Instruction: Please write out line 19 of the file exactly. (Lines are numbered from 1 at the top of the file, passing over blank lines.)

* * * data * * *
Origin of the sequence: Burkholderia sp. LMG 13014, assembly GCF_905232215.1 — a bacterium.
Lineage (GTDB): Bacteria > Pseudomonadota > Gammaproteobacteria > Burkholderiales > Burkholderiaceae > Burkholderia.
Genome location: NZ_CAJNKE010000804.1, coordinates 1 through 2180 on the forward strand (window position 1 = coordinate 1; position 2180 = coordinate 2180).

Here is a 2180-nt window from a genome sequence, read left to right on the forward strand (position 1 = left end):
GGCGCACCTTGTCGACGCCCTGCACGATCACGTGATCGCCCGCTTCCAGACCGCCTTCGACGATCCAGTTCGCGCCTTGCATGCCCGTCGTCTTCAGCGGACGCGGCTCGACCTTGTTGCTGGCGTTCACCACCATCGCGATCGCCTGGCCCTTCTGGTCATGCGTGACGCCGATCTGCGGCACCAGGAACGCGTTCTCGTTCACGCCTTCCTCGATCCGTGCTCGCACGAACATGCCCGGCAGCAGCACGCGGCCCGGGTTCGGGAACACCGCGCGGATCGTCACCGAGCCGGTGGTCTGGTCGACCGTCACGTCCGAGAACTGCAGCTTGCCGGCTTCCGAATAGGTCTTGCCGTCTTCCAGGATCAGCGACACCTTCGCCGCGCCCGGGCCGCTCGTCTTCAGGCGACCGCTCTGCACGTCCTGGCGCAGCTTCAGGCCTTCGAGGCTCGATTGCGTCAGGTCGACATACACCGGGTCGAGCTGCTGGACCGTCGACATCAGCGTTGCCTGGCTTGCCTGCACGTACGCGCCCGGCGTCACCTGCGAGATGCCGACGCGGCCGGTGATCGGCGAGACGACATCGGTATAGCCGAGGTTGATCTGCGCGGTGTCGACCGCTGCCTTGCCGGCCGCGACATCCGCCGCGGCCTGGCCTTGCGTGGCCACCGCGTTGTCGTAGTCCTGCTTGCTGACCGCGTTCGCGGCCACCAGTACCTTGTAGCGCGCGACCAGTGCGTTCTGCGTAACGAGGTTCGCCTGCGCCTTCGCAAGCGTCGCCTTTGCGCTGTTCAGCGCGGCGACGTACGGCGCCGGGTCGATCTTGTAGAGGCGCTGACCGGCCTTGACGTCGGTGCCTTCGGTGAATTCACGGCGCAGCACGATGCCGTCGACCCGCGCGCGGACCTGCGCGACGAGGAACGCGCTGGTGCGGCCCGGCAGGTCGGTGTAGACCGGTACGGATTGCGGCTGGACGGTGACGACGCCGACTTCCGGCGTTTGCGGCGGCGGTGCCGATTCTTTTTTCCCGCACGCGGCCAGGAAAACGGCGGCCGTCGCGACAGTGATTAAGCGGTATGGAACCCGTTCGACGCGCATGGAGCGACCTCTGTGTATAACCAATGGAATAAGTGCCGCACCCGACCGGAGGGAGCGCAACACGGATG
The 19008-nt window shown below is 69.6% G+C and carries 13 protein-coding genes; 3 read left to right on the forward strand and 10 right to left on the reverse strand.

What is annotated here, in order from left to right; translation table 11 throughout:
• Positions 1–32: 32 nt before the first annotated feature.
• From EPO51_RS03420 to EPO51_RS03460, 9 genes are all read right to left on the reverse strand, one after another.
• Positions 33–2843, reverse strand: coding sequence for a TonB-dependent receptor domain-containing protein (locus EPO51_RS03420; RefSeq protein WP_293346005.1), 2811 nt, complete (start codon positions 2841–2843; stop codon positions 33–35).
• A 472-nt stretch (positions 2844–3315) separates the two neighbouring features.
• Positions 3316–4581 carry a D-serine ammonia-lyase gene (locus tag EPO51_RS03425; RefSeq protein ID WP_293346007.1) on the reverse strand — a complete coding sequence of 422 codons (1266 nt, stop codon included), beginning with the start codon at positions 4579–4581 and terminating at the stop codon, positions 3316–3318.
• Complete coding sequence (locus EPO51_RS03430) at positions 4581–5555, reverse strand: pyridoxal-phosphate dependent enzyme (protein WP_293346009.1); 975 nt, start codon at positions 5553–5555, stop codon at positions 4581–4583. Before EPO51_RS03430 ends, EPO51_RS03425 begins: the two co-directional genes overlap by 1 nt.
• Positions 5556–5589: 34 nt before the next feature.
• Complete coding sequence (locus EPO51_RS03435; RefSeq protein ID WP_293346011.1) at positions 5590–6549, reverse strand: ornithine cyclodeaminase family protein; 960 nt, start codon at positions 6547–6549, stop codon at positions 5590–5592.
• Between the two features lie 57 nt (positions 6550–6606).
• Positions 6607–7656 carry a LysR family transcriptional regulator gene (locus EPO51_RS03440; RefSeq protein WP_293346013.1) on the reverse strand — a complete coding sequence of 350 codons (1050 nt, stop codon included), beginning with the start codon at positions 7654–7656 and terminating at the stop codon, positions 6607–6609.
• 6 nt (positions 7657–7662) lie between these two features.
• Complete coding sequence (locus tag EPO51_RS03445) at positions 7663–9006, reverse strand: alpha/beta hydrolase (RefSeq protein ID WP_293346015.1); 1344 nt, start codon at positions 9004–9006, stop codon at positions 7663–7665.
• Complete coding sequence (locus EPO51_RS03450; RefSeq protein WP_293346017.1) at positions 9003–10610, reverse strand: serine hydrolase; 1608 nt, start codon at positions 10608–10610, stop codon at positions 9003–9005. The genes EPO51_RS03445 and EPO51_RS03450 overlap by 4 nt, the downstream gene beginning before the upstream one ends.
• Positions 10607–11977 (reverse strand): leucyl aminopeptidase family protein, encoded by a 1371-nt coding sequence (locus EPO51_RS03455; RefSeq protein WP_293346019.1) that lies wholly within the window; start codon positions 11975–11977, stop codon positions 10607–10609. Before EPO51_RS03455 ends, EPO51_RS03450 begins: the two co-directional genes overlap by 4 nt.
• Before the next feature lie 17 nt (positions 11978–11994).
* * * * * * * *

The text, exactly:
• Complete coding sequence (locus tag EPO51_RS03445) at positions 7663–9006, reverse strand: alpha/beta hydrolase (RefSeq protein ID WP_293346015.1); 1344 nt, start codon at positions 9004–9006, stop codon at positions 7663–7665.